Development of a strain-specific assay to determine viability of probiotic bacteria in cattle feed CALS Impact Statement uri icon


  • Abstract

    We developed a simple assay for detecting specific live probiotic bacteria after their application to cattle feed.


    Probiotic bacteria are economically important but poorly characterized. When added live and in high enough numbers to cattle feed, the HOFG1 strain of the probiotic bacterium Lactobacillus sp. is effective in reducing shedding of the human pathogen Escherichia coli O157:H7. This approach to controlling pathogens can greatly reduce the use of antibiotics in feed and hence the pressures that may select for antibiotic-resistant strains of pathogenic bacteria. The probiotic bacteria must be alive to be effective, however, and industrial processing of cattle feed can create environmental conditions that kill the probiotic bacteria. A method has been needed to test the level of living bacteria present in feed.


    We have developed an assay to determine approximate numbers of live probiotic bacteria in feed samples. The assay involves recovering total bacteria from samples of complex feed (silage-based, cornflake-based, etc.) and using a dilution series of those samples to inoculate a medium that selectively enhances the growth of the probiotic strain. These cultures are then assayed using PCR to detect the presence of the specific probiotic strain.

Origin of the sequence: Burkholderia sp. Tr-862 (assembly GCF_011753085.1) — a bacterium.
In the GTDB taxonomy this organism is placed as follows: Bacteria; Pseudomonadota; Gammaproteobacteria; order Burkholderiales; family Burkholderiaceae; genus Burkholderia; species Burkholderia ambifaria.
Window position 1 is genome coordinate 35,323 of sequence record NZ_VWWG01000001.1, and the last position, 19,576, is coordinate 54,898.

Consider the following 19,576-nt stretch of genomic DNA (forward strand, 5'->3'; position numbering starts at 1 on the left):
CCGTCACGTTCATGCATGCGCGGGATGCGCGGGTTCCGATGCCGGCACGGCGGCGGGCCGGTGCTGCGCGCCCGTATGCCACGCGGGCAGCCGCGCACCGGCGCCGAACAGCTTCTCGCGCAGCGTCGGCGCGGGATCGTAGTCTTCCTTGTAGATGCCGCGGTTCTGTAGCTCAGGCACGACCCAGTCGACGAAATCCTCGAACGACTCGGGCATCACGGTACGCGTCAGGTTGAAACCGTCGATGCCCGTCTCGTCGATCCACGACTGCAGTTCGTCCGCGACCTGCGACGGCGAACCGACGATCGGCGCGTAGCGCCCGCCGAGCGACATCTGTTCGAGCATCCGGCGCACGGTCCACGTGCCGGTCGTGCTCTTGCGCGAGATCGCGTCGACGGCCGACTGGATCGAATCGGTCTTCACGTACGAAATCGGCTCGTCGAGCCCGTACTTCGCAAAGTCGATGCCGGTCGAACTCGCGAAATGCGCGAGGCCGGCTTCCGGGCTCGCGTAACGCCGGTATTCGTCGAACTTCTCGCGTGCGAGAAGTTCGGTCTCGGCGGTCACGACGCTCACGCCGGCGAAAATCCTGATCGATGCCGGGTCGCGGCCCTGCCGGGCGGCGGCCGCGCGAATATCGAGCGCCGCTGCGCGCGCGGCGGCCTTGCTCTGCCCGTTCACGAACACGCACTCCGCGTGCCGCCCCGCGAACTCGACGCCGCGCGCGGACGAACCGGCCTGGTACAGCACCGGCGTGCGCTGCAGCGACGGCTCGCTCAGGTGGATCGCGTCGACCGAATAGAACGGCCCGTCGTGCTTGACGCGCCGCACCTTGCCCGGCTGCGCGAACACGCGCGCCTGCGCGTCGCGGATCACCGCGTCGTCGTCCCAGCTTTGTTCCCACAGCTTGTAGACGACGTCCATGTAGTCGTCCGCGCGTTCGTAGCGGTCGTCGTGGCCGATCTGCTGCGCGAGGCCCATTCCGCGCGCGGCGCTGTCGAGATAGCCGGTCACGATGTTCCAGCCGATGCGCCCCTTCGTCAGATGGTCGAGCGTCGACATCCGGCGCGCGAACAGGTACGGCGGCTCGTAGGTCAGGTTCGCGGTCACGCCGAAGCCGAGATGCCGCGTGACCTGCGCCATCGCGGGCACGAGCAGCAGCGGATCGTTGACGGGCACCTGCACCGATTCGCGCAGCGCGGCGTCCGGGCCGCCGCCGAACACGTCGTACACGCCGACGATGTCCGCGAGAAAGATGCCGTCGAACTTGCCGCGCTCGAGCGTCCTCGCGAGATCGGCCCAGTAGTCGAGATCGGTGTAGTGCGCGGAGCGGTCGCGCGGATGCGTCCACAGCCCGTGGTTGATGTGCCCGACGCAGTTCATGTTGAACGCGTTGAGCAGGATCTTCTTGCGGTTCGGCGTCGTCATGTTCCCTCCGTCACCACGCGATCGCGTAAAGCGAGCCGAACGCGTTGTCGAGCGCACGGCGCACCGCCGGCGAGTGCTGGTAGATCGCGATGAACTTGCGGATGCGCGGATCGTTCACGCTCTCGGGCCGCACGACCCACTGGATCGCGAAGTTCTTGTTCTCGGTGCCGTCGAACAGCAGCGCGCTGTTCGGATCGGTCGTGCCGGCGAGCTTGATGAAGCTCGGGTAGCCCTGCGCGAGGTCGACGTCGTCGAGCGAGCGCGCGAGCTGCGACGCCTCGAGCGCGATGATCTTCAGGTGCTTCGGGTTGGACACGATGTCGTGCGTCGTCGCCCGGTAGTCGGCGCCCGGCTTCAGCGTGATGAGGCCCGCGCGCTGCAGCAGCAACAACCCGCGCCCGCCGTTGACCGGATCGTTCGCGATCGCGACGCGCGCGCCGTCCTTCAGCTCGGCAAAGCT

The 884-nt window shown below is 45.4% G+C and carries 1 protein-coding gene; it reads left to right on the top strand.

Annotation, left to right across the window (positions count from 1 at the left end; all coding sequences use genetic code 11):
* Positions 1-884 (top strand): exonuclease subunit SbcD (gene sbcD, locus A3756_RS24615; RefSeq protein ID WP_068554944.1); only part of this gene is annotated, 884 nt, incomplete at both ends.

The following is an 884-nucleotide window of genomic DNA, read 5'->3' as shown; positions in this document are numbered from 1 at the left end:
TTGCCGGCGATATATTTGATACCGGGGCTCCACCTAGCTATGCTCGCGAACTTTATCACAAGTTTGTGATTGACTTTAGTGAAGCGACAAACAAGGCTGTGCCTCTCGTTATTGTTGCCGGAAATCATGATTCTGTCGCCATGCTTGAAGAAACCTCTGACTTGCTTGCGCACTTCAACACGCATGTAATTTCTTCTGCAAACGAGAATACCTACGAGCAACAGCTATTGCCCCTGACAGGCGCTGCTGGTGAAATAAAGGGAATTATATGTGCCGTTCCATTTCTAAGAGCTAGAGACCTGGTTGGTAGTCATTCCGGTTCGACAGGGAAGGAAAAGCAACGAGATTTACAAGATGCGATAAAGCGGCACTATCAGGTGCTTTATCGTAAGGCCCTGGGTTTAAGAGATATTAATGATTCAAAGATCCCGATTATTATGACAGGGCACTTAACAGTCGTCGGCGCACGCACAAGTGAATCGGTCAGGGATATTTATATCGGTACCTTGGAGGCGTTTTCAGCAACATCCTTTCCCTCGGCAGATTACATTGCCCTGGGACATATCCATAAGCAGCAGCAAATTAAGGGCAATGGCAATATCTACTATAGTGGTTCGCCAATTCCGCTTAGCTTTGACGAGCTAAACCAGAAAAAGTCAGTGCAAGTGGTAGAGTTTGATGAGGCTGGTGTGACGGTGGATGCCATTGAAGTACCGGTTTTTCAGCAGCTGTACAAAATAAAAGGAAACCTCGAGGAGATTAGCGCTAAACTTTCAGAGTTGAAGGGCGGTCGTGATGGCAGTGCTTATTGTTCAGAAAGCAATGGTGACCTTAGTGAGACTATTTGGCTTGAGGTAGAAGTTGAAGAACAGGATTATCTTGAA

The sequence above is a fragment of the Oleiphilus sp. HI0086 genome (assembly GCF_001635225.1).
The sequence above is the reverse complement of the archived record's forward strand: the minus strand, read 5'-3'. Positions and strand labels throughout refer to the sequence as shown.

This assay provides processors with a means to monitor the viability of a specific strain of probiotic bacteria and ensure that an adequate dose is applied to feed. The assay provides quality assurance to feedlot customers that the proper dosage of live bacteria is on the feed. This assay has been used to identify problems at two feedlots where the application of the probiotic bacteria to feed at excessively high temperatures resulted in the loss of viable probiotic bacteria. The processing protocols at those feedlots have been corrected as a result. This approach to detecting and quantifying live bacteria in complex samples has potential agricultural, industrial, and medical applications. In livestock, it could be used to track levels of viable probiotic bacteria throughout the gastrointestinal tract.

    Funding Sources

    • Federal Formula Funds - Research (e.g., Hatch, McIntire-Stennis, Animal Health)
    • Private (e.g., commodity groups, foundations, companies)

    Key Personnel

    • Joe Flint, Graduate Student, Cornell University, Department of Microbiology